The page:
Naming ester as a substituent to carboxylic acid

Can carboxylic acid functional group -COOH and ester's functional group R-COO-R' be in one structure? If yes, carboxylic acid will be the parent chain and ester will be the substituent as c.a. is higher than ester in the priority table. Then, how do we name the structure where ester becomes a substituent? Thank you.

As you have correctly stated in the question, the $$\ce{-COOH}$$ group has higher priority than the $$\ce{-COOR}$$ group. In fact, the $$\ce{-COOH}$$ group has the highest priority (excepting cations) in IUPAC nomenclature.

The $$\ce{-COOH}$$ group should be included as the suffix of the parent chain, while the $$\ce{-COOR}$$ is indicated using a prefix.

In fact, Section P-65.6.3.2.2 of the Nomenclature of Organic Chemistry: IUPAC Recommendations and Preferred Names, 2013 (aka the Blue Book) specifies the rules for this.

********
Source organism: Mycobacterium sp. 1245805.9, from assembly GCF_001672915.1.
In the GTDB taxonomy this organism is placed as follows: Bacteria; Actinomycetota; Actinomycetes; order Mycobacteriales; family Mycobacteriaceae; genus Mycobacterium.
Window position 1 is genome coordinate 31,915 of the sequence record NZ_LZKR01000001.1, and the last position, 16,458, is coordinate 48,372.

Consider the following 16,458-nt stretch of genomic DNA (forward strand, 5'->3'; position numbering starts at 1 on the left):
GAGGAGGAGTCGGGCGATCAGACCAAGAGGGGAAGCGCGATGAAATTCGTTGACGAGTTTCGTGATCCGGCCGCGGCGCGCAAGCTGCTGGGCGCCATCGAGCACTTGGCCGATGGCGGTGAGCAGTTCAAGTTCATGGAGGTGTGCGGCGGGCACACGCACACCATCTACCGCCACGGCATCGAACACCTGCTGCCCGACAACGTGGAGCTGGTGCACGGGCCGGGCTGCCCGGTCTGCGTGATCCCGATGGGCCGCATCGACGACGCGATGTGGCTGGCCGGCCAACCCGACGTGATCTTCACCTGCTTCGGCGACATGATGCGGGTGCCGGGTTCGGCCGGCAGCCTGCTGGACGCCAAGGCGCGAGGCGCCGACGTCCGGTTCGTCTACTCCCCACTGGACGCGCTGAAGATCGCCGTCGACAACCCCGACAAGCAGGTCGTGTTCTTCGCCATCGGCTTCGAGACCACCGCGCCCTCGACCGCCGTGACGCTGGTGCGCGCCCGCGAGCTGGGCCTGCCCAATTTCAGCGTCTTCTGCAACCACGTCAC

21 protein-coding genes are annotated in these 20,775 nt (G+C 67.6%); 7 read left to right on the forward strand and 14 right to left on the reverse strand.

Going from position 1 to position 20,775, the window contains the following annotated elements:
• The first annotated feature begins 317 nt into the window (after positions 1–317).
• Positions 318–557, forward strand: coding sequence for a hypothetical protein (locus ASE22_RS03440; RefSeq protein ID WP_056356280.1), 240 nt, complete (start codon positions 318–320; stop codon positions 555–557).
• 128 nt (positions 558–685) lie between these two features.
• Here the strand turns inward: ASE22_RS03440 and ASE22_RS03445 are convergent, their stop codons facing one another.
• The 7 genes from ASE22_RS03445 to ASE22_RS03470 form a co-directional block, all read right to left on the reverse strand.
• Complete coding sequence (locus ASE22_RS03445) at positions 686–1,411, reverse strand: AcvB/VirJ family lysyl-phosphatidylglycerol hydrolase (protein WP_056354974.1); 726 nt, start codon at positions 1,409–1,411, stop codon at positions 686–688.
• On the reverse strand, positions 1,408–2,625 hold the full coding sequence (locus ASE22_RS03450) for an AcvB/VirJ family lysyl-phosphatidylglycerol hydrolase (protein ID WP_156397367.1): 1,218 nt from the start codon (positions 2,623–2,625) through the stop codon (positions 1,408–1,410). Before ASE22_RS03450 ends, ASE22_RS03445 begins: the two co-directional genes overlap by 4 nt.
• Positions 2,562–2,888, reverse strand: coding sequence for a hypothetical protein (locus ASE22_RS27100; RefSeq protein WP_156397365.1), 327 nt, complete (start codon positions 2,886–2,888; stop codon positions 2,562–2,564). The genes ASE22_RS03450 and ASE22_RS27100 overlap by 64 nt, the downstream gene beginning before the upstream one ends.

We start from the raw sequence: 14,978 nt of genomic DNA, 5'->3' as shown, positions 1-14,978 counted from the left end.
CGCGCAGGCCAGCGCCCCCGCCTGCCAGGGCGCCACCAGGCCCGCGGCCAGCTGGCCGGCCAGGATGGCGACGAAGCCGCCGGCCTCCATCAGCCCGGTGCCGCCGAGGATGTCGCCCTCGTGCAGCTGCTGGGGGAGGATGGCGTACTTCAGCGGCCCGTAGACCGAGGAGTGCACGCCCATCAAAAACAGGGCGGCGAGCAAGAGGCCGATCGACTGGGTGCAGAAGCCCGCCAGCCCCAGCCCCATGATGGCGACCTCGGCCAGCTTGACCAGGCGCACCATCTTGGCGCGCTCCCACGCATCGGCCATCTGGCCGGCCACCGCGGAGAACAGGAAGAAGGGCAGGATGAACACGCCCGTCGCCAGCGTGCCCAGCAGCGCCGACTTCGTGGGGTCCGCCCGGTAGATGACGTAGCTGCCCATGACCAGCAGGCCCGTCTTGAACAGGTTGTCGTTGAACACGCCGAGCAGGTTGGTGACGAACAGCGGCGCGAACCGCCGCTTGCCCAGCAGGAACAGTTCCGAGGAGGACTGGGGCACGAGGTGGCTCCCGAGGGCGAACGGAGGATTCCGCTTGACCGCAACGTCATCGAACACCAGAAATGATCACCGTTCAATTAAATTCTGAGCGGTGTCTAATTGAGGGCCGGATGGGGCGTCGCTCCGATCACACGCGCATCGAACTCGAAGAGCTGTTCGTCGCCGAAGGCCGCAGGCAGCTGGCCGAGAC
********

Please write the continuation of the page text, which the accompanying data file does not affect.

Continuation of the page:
When, in an ester with the general structure R-CO-O-R' or R-S(O)XO-R', another group is present that has priority for citation as the principal group or when all ester groups cannot be described by the methods prescribed for naming esters, an ester group is indicated by prefixes as 'acyloxy' for the group R-CO-O—, and 'alkyloxy(alkany1)...oxo' or 'alkyl(allcanyl)oxycarbonyl' for the group —CO-OR'.

I quote the example provided in the text:

And another one (not from the Blue Book though)

3-Ethoxy-3-oxopropanoic acid

References: Favre, H. A., Powell, W. H. Nomenclature of Organic Chemistry: IUPAC Recommendations and Preferred Names 2013 R. Soc. Chem 2013 DOI: 10.1039/9781849733069